Cr Molhoek throws his hat into mayoral ring
By YVONNE McLEAN
WHEN Rob Molhoek contests the Gold Coast mayoralty his ticket will be apolitical ? no party political affiliation, because in his carefully ocnsidered opinion the Gold Coast community majority is for a council unaligned with 'party'.
Nor is he a member of any political party ? a question sure to crop up during a campaign.
Responding to reports and rumours of a poll earlier than the March 8 election, Cr Molhoek says he is ready to go.
Brimming with self confidence after bringing down the council's first billion dollar budget and a 10-year program of costly 'catch up' infrastructure, he speaks of his mayoral bid as if it were a stepping stone of his new career path. It seemed so soon after his election to the city's centreal division four that his peers elevated him to chair of finance. His budget this year has met with resounding applause from the business community, although he will undoubtedly be seeking answers to budget bad news for many unit owners hit with general rate increases.
Questioned about the benefits of chief of finance (should he continue in that role after the next election) as distinct from mayor who must spend time in ceremony, Cr Molhoek said he saw mayoral responsibility to speak out in the corridors of influence including state and federal governments about the human needs of a city such as the Gold Coast, as well as the quest for funding. A leader had an entre to those who could do the most good.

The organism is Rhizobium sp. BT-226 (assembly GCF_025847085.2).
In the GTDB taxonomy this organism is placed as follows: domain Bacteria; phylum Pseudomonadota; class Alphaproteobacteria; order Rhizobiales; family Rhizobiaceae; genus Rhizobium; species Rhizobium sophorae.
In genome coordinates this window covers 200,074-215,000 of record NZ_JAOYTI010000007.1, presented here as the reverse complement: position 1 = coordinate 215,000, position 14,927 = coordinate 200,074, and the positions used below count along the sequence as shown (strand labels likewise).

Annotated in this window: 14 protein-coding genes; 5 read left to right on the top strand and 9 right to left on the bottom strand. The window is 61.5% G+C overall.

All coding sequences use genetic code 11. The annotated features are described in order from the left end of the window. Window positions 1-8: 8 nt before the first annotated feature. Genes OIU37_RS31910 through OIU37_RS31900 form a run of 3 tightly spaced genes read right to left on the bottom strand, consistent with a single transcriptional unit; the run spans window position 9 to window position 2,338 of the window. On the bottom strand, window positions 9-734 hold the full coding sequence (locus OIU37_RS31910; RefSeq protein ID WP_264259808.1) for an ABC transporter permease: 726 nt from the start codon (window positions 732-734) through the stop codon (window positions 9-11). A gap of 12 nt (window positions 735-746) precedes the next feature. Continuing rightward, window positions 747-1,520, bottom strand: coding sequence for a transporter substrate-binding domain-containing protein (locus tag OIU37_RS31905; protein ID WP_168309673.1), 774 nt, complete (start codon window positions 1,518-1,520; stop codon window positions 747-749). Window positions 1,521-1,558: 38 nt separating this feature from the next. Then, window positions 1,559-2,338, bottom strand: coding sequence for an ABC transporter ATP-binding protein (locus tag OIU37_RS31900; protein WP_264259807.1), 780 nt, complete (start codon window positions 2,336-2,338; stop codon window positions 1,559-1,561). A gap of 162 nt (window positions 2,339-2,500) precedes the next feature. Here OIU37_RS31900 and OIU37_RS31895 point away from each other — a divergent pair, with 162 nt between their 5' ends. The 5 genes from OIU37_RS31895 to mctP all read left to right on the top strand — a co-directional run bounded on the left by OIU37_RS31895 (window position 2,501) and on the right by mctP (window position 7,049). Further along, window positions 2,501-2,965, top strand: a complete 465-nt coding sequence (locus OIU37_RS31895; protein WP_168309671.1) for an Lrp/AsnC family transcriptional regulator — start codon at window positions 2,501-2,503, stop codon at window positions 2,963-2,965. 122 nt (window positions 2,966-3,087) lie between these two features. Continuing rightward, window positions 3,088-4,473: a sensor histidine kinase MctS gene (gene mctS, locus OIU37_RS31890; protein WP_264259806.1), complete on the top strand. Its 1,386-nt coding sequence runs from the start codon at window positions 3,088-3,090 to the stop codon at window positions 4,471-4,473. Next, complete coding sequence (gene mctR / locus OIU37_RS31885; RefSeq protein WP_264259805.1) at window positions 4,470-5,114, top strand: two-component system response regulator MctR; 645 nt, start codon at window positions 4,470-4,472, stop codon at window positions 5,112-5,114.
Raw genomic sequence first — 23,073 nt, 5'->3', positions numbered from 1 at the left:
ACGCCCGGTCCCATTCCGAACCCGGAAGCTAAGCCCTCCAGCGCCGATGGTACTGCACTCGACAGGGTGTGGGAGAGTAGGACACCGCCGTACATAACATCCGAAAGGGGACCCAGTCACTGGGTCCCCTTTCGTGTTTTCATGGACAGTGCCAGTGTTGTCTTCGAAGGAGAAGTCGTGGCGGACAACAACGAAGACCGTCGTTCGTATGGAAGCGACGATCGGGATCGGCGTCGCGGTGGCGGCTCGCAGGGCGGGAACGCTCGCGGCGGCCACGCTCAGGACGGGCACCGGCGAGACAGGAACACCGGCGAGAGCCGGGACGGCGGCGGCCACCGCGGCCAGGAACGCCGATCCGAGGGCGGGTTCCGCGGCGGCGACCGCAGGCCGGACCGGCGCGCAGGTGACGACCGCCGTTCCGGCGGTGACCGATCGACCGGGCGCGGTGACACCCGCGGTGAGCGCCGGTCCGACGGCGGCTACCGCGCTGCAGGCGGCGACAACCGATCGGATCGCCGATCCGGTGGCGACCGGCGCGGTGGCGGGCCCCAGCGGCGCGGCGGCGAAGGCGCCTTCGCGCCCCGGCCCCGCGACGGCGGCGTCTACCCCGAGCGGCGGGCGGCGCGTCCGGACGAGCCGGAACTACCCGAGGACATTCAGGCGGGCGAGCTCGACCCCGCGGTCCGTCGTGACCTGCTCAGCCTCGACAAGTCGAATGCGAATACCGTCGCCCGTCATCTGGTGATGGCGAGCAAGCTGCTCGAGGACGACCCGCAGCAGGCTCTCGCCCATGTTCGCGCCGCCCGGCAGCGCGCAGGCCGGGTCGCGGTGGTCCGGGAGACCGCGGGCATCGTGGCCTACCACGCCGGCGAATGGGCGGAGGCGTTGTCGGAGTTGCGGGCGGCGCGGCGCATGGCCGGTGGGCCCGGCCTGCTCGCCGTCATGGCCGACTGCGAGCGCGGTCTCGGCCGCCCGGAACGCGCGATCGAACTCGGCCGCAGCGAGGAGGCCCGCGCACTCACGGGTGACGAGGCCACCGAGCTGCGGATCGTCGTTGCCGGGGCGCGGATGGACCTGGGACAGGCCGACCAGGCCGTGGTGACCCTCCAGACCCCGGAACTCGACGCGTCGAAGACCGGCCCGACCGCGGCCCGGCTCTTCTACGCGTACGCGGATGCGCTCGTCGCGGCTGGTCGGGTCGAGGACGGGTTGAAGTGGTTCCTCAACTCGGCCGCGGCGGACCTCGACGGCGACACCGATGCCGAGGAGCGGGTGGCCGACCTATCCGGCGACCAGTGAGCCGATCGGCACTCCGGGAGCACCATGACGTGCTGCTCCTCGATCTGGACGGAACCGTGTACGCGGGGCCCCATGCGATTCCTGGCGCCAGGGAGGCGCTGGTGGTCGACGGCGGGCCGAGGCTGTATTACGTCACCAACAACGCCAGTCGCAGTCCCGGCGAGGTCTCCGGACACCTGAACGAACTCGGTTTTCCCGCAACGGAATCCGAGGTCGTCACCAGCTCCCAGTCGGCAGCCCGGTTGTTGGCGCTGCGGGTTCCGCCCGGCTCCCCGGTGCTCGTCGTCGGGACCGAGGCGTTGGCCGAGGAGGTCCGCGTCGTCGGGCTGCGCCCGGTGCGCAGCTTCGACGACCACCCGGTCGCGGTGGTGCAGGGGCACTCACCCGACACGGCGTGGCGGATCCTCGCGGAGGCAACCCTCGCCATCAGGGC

"I have a deep love for the place where I was born and bred, and I know are a real need behind the happiness that abounds for all to see. There is a desperate need for affordable housing, for accommodation for homeless kids, for urgently required action to combat drug use, protection for women at risk of abuse and especially we need to do more for our elderly population," he said.
(The Mail must acknowledge the initiative of Mayor Ron Clarke who initiated the Council Cab service to transport the disabled and elederly to shops and other essential visitations at minimum cost.)
Should he win mayoralty, Rob said he would use his influence in the hope to see many homes built for abandoned kids. His many community commitments include support for youth advocate Ruth Knight of Gold Coast Reconnect Life House and Hetty Johnston's Bravehearts. He left a lucrative business career for council.
"I want to earn the right to speak out about social problems that exist," he said.
He believes because a local authority is the closest to its people and those members of it have a duty of care.
As a councillor, he speaks of his surprise and even concern that as a team members do not sit down and talk about agendas.
"The CEO does have workshops but it is a shame we as individuals elected to the job don't have more to do with the agenda process. I think officers are looking for a strong lead, a clear direction in a number of ways."